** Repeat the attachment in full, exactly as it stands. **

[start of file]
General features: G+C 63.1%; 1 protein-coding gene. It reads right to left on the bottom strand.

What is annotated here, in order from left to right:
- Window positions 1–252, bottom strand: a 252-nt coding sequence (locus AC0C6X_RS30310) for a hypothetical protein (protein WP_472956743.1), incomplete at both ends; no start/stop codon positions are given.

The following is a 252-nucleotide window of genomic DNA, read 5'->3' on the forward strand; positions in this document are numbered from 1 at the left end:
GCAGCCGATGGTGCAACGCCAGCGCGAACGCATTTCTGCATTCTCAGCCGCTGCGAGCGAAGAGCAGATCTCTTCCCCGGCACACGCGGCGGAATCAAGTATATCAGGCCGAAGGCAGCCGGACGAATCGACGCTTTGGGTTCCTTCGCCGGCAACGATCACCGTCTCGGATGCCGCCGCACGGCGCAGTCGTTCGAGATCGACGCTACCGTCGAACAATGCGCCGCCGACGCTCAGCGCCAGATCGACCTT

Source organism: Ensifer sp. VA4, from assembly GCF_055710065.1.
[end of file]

General features: G+C 63.1%; 1 protein-coding gene. It reads right to left on the bottom strand.

What is annotated here, in order from left to right:
- Window positions 1–252, bottom strand: a 252-nt coding sequence (locus AC0C6X_RS30310) for a hypothetical protein (protein WP_472956743.1), incomplete at both ends; no start/stop codon positions are given.

The following is a 252-nucleotide window of genomic DNA, read 5'->3' on the forward strand; positions in this document are numbered from 1 at the left end:
GCAGCCGATGGTGCAACGCCAGCGCGAACGCATTTCTGCATTCTCAGCCGCTGCGAGCGAAGAGCAGATCTCTTCCCCGGCACACGCGGCGGAATCAAGTATATCAGGCCGAAGGCAGCCGGACGAATCGACGCTTTGGGTTCCTTCGCCGGCAACGATCACCGTCTCGGATGCCGCCGCACGGCGCAGTCGTTCGAGATCGACGCTACCGTCGAACAATGCGCCGCCGACGCTCAGCGCCAGATCGACCTT

Source organism: Ensifer sp. VA4, from assembly GCF_055710065.1.